Hiking to Hays Falls on the Maliseet Trail

Strap on your hiking boots and prepare to get muddy because spring is the perfect time to visit Hays Falls! The frequent rains and ice melt make for a beautiful and torrent waterfall.

It’s a sunny, but cool, Friday afternoon when I decide to make the trip. I follow Trans Canada Highway 2 to the trailhead in Hays Settlement. It takes about an hour to get to there from Fredericton.

When I reach Meductic, a fox skirts across the road. Its red, white, and black fur are unmistakable. I slow the car to a crawl and marvel at it before it finds cover in the forest. I can’t believe my luck!

Maliseet Trail

I pull into the parking lot, stuff my lunch in my knapsack, and begin the hike. Immediately, I notice raspberry plants flank the start of the trail. Their berries will ripen in the warm summer months attracting birds, foxes, skunks, and hungry hikers. In the meantime, there’s some evidence that white-tailed deer have been dining on the tender shoots.

The Maliseet Trail is a short 1.5 kilometre walk through a mixed woods Acadian Forest. I spot white ash, cedar, ironwood, eastern hemlock, sugar maple, and spruce trees. Many of them are decorated by lichens and mosses including lungwort, shingle moss, and old man’s beard. Fungi also adorn the trees and forest floor. Waxcaps, ink caps, sulfur tufts, and turkey tail are commonly seen in the area.

In early spring, breaks in the forest canopy are filled by scores of trout lilies and the occasional trillium. The trout lilies are just starting to flower and their drooping yellow faces are a welcome sight after a long and barren winter. Later in the season, you can find milkweed, fleabane, aster, hawkweed, and woodsorrel.

According to Tourism New Brunswick, the Maliseet Trail is part of a historic portage site for Wolastoqiyik First Nation. The portage route linked the St. John River with the Penobscot River in Maine. It’s incredible to think that this trail has been used for millennia and I feel grateful to be able to cross its path.

Mud, Root, and Rock

The nuthatches are chattering noisily. Their familiar nasal honking follows me down the trail. I’m trying to locate them by listening to their calls when I trip over an exposed tree root. The trail is full of these roots, upturned rocks, and the occasional downed tree. When the weather warms, I bet you could find garter snakes and salamanders hiding away in their nooks and crannies.

The further down the trail I get, the muddier it becomes. The exposed roots and rocks change from tripping hazards to welcomed stepping stones. I enjoy hopping from one to the other and continue this way until the trail hits a junction. From the junction, I take a right down towards the waterfall. The other direction leads to the highway.

The decline down to the waterfall is steep. It’s no trouble today, but in the wintertime it becomes icy and cleats can help you descend safely.

Photo shows 4 trout lily flower growing together.

Hays Falls (46.026146, -67.555325)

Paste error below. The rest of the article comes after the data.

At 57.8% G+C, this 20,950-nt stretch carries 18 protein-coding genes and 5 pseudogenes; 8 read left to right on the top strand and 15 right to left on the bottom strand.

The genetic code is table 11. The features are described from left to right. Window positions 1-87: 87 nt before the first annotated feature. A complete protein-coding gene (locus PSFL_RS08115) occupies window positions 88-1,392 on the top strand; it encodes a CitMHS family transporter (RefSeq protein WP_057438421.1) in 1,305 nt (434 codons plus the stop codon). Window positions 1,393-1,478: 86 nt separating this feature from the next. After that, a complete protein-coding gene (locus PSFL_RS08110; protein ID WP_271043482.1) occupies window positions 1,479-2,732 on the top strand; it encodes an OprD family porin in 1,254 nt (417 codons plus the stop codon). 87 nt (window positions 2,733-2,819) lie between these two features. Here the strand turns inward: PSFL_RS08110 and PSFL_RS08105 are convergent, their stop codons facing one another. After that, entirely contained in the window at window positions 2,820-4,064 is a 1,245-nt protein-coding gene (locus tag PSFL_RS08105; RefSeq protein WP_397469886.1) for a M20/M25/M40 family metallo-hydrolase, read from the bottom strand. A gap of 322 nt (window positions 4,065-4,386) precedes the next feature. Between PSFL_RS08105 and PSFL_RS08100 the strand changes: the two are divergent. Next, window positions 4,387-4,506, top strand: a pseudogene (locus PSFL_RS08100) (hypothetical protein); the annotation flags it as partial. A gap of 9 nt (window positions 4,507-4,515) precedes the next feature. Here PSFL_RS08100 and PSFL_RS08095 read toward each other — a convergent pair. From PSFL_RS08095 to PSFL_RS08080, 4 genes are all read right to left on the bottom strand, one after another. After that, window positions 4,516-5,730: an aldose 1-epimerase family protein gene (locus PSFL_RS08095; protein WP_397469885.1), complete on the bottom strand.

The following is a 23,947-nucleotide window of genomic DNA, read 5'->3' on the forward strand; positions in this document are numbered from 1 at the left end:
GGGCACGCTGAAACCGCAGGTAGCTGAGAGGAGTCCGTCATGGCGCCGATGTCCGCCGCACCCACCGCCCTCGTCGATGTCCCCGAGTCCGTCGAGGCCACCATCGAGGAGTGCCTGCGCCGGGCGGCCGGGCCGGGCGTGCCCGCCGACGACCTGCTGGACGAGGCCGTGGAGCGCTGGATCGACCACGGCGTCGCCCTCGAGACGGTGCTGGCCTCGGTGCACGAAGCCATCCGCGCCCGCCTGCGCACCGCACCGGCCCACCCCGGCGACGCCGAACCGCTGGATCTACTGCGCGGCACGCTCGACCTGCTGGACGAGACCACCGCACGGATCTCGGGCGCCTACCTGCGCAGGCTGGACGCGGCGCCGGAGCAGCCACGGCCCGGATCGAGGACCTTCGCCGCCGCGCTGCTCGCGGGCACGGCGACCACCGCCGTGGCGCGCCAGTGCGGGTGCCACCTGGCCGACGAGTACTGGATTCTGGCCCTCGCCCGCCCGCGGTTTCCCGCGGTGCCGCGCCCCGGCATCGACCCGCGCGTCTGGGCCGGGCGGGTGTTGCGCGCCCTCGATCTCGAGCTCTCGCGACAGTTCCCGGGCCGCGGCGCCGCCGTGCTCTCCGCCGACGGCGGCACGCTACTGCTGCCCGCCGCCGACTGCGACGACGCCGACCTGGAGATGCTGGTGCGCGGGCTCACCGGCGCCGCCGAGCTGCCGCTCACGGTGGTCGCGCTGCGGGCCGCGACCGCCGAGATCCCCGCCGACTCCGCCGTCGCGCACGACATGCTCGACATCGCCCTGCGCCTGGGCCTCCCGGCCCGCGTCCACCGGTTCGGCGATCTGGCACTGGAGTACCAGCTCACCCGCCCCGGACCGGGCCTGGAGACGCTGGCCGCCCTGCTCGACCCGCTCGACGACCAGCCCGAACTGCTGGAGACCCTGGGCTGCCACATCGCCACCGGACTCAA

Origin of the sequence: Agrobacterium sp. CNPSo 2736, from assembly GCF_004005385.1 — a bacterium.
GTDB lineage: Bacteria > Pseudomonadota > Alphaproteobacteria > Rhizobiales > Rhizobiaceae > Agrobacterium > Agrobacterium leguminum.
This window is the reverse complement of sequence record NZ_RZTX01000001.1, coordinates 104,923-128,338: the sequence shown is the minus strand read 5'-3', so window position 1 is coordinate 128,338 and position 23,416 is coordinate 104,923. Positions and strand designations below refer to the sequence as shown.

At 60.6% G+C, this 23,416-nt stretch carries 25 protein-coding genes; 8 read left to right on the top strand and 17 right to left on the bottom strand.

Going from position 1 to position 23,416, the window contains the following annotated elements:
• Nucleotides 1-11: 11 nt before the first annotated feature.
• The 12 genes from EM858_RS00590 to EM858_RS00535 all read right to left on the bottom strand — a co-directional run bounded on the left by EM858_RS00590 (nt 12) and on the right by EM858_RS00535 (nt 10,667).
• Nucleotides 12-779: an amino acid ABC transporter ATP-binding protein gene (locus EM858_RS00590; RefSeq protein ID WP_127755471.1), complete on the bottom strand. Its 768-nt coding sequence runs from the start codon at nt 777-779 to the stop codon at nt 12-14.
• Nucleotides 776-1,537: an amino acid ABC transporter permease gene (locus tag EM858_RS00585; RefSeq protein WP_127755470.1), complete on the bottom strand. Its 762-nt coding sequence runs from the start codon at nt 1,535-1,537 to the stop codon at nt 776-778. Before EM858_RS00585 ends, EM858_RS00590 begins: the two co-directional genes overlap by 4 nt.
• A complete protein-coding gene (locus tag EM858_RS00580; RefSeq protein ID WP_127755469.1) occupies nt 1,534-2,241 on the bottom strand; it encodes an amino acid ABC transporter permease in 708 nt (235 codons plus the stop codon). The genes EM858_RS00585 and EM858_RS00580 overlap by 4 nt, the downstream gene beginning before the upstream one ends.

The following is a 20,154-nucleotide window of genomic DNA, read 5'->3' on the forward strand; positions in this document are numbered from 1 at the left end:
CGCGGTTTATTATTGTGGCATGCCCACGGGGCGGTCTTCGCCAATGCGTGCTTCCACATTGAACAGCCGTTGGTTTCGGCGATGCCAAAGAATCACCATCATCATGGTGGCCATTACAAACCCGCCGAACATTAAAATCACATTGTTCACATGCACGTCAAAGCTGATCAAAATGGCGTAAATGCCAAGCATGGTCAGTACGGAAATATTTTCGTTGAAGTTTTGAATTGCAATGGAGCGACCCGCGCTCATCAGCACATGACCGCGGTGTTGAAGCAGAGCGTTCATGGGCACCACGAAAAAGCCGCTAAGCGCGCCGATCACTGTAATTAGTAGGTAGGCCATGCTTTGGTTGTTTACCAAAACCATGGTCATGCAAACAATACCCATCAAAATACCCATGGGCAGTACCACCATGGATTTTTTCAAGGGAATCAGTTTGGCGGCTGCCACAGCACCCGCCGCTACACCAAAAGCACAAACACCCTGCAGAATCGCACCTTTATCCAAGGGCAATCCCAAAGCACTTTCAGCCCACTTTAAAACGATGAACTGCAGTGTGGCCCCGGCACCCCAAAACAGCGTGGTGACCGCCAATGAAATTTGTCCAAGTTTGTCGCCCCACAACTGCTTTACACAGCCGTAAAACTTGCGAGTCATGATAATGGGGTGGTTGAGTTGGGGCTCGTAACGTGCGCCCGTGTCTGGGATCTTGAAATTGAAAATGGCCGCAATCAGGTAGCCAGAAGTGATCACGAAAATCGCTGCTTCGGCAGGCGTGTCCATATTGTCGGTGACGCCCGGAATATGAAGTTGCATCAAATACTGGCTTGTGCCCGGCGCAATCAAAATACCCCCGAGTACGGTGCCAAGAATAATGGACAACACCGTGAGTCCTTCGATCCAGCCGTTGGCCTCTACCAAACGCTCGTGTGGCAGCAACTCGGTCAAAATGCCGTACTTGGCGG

Hays Falls is stunning! The waterfall stands 80 feet high. It’s one of the highest in New Brunswick and today it is flowing powerfully.

Popular Destination for Families

At the base of the falls, young kids are splashing in the brook. If the weather were warmer, they might spot crayfish basking in the pools. Older children are climbing rocks, intent on getting as high as possible before being called away by their parents.

Hays Falls is a popular destination for families with young kids. At lunch time, you can find families setting up picnics near the waterfall. It’s a rocky area to set up for lunch, but the scenery couldn’t be better. If you’re looking for something more comfortable, there’s a couple benches and one picnic table on the way to the falls that would make nice stopping spots.

Location and Best Times to Visit

I snap a few photos and then find a spot high on the rocks to sit and watch the cascading waters. I lay my head against the cool rock and soak in the scenery. The sound of the bubbling water puts me at ease.

It’s hard to imagine a better time to visit: the weather is mild, there are no mosquitoes or blackflies, and there’s a torrent of water. If you’re reading this and spring has passed, don’t worry! Autumn and winter are great times to visit. The fall foliage is beautiful and seasonal rains feed the waterfall. In the winter, Hays Falls turns into a wall of ice and it is quite stunning. In the summer, you run the risk of the waterfall being dried up.

Continuing Down the Trail

The families have packed up and I’m the only one here. I take in the solitude and then gather my belongings. Before heading back, I decide to take the trail to the top of the waterfall. It’s a quick detour.

The top of Hays Falls is fenced and has a big danger sign attached to it. It’s quite the eyesore, but has probably saved many people from getting dangerously close to the edge.

On the way back to the car, I trigger the call of an American red squirrel who is alarmed by my presence. I watch him briefly before he darts away.

That’s the end of my hike! I encourage you to visit this beautiful waterfall. If you have any questions or want to share your thoughts about Hay Falls, leave me a comment below.

Happy adventuring!

Other posts you might be interested in

If you want to see videos from this location, check out my Instagram highlight reel ‘Hays Falls’.

Acadian Forest: History, Species, and Biodiversity

10 Essentials to Have on Your Next Hike

Dunbar Falls, New Brunswick

Sources

Maliseet Trail.” Tourism New Brunswick.

iNaturalist

Maliseet Trail, Hays Falls.” Hiking NB.

Comment

Your email address will not be published. Required fields are marked *